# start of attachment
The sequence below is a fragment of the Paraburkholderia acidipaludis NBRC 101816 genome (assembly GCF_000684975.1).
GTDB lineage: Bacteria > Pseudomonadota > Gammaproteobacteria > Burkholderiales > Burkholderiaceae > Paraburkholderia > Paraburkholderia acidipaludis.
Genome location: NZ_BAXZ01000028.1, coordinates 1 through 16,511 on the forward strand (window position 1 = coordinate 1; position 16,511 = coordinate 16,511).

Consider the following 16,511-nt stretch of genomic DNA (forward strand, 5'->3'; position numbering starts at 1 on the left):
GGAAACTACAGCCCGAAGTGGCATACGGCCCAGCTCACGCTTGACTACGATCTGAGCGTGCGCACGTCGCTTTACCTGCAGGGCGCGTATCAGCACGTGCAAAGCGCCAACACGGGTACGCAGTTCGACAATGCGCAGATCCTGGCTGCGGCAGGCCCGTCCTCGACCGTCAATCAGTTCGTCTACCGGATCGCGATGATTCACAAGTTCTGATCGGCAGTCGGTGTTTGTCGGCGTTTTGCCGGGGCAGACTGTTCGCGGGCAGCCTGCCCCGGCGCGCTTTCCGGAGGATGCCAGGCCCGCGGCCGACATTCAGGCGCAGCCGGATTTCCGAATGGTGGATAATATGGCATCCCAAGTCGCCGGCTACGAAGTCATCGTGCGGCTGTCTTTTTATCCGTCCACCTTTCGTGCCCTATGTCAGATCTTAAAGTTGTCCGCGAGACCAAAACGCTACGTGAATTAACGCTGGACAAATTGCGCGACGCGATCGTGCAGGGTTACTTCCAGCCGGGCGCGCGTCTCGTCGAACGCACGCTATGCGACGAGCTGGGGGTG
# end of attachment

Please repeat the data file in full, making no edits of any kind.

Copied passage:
The sequence below is a fragment of the Paraburkholderia acidipaludis NBRC 101816 genome (assembly GCF_000684975.1).
GTDB lineage: Bacteria > Pseudomonadota > Gammaproteobacteria > Burkholderiales > Burkholderiaceae > Paraburkholderia > Paraburkholderia acidipaludis.
Genome location: NZ_BAXZ01000028.1, coordinates 1 through 16,511 on the forward strand (window position 1 = coordinate 1; position 16,511 = coordinate 16,511).

Consider the following 16,511-nt stretch of genomic DNA (forward strand, 5'->3'; position numbering starts at 1 on the left):
GGAAACTACAGCCCGAAGTGGCATACGGCCCAGCTCACGCTTGACTACGATCTGAGCGTGCGCACGTCGCTTTACCTGCAGGGCGCGTATCAGCACGTGCAAAGCGCCAACACGGGTACGCAGTTCGACAATGCGCAGATCCTGGCTGCGGCAGGCCCGTCCTCGACCGTCAATCAGTTCGTCTACCGGATCGCGATGATTCACAAGTTCTGATCGGCAGTCGGTGTTTGTCGGCGTTTTGCCGGGGCAGACTGTTCGCGGGCAGCCTGCCCCGGCGCGCTTTCCGGAGGATGCCAGGCCCGCGGCCGACATTCAGGCGCAGCCGGATTTCCGAATGGTGGATAATATGGCATCCCAAGTCGCCGGCTACGAAGTCATCGTGCGGCTGTCTTTTTATCCGTCCACCTTTCGTGCCCTATGTCAGATCTTAAAGTTGTCCGCGAGACCAAAACGCTACGTGAATTAACGCTGGACAAATTGCGCGACGCGATCGTGCAGGGTTACTTCCAGCCGGGCGCGCGTCTCGTCGAACGCACGCTATGCGACGAGCTGGGGGTG